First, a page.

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July 30, 1982 - Image 64

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Text
Publication:
The Detroit Jewish News, 1982-07-30

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04 Friday, July 30, 1982

THE DETROIT JEWISH NEWS

Wallenberg Days at U-M Recalled in 'Angel of Rescue'

Hundreds of thousands of
words, perhaps they run
into the millions, have been
written about Raoul Wal-
lenberg and his heroic role
as the rescuer of tens of
thousands of Hungarian
Jews. The dramatic story is
related in a score of books,
most of them already given
extensive reviews in The
Jewish News.
Among the most impres-
sive in the latter category is
"Raoul Wallenberg: Angel
of Rescue" by Harvey
Rosenfeld (Prometheus
Press), which makes its ap-
pearance in book stores
throughout the country this
week, on the eve of Wal-
lenberg's 70th birthday,
Aug. 4.
Rosenfeld's book had an
advance review in the May
28 issue of The Jewish News
by Pearl Gayer. Many addi-
tional facts about one of the
great gentile heroes of the
Holocaust must be given
consideration.
It should be noted at
the outset that, unlike
most of the activists in the
current movement de-
manding Wallenberg's
release from Russian
prison, Rosenfeld is
skeptical about such con-
fidence in a person's abil-
ity to survive torment
under Soviet suppres-
sion.
Wallenberg's mother was
especially adamant in her
insistence that whatever-
honor is accorded her fam-
ous son, it should not be in
the form of a tribute, since
tribute suggests acclaim
after death. She expressed
her view in a letter she
wrote to Detroiter Sol King
on March 15, 1972. The text
of her letter is included as
an appendix in Rosenfeld's
book. She wrote:
"I am deeply touched by
your friendship to my be-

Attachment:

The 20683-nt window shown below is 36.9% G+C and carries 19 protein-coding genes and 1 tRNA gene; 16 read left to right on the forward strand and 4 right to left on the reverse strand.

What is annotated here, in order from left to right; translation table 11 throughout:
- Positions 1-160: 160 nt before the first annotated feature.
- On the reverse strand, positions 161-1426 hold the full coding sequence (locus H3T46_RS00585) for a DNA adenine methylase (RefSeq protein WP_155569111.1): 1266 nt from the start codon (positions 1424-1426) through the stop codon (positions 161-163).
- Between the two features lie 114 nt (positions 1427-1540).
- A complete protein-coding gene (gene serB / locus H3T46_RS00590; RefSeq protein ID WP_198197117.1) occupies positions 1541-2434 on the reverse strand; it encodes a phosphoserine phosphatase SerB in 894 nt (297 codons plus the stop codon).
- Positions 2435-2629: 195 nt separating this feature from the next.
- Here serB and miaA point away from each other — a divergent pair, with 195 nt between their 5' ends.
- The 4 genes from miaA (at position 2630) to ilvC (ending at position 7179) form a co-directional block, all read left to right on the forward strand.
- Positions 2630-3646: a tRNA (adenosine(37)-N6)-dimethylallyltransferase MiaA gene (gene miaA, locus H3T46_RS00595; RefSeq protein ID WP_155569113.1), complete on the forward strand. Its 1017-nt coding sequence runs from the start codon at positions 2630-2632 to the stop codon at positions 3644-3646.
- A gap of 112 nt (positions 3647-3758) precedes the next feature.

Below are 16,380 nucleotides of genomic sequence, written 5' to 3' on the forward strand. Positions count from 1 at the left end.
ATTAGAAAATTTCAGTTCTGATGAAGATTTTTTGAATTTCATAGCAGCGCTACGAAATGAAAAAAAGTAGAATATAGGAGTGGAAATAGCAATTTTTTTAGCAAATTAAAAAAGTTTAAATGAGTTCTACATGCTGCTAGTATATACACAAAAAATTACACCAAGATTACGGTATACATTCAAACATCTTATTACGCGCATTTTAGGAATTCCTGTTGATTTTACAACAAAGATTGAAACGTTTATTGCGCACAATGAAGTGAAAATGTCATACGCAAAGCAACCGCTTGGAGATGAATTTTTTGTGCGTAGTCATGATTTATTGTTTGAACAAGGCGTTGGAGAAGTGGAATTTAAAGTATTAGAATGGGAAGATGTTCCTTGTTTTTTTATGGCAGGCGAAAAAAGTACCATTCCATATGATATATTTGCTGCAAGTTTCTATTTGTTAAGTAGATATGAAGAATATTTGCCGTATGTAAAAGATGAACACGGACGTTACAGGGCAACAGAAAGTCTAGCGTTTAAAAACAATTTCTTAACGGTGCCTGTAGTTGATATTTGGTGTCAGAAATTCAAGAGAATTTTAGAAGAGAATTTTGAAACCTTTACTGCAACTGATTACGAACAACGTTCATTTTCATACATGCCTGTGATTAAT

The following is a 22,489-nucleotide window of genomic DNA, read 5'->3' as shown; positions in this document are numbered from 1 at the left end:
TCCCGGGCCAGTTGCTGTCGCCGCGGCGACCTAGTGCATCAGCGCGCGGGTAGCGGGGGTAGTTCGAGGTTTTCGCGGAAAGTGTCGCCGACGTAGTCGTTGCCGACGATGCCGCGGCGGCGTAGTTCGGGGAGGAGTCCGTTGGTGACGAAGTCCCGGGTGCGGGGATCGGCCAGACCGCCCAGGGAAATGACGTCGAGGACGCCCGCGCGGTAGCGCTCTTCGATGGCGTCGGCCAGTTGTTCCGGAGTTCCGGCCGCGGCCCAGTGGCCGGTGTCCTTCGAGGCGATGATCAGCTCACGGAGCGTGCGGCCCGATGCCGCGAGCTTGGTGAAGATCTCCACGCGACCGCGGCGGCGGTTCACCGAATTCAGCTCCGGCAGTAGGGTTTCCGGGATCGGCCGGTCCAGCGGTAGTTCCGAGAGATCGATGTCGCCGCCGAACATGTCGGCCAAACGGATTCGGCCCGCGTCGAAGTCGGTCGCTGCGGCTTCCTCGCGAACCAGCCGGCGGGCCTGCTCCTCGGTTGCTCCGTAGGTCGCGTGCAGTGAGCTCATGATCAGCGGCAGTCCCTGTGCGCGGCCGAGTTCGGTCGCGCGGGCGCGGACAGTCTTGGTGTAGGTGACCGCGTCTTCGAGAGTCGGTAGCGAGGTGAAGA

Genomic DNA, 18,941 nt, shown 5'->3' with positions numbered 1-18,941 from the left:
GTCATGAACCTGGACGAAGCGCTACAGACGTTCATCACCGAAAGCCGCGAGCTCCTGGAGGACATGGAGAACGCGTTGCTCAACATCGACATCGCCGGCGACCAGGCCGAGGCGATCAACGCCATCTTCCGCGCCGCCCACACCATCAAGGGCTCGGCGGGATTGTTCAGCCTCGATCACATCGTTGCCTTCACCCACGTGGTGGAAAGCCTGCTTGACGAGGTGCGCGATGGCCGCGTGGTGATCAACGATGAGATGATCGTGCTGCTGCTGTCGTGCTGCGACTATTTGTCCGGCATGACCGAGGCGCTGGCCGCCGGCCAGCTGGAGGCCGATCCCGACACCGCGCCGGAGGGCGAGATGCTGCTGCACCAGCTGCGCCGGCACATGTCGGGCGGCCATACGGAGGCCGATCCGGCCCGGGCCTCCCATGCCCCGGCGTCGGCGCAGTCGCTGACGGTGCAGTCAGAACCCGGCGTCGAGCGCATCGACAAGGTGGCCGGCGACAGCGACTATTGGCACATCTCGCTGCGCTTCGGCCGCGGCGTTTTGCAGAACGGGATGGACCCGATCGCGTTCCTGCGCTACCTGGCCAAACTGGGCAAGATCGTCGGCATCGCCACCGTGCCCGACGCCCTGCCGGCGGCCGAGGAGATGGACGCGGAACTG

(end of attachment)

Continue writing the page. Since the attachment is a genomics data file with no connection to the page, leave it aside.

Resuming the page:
loved son Raoul and the
warm-hearted and admir-
ing lecture you held March
15, 1972. The lectures gave
such a beautiful portrait of
Raoul. He was always the
most wonderful and loving
son.
"He has never been al-
lowed to write -to-me. But
through many prisoners
from Soviet we know about
his tragic fate until. 1961
when Prof. Myasnikov in
Moscow told my friend Prof.
Svartz, on her question,
that Raoul was in a mental
hospital. In 1966 I was told
by a Hungarian that Raoul
was in Siberia.
"Though he wrote it on
oath, we have not been able
to make any researches. It
can be true and it might be a
lie.
"In February 1957 the
Soviet government rep-
resented by Gromyko

sent a note to the Swedish
government 'that it ought
to be concluded that Wal-
lenberg died in the prison
of Ljubljanka in July
1947.'
"I am sending you a little
pocketbook, written by my
husband Fredrik von Dar-
del 'Raoul Wallenberg —
facts about a fate,' as I am

HARVEY ROSENFELD

sure that somebody can help
you to read it."
Sol King, who since his
retirement from the Albert
Kahn organization has
lived in Palm Beach, Fla.,
was a classmate of Wallen-
berg in the University of
Michigan College of Ar-
chitecture. He was the in-
itiator of the lecture series
at the University of Michi-
gan in honor of Wallenberg.
That's when Wallenberg's
mother expressed her insis-
tence that her son was alive.
"Sol King recalls the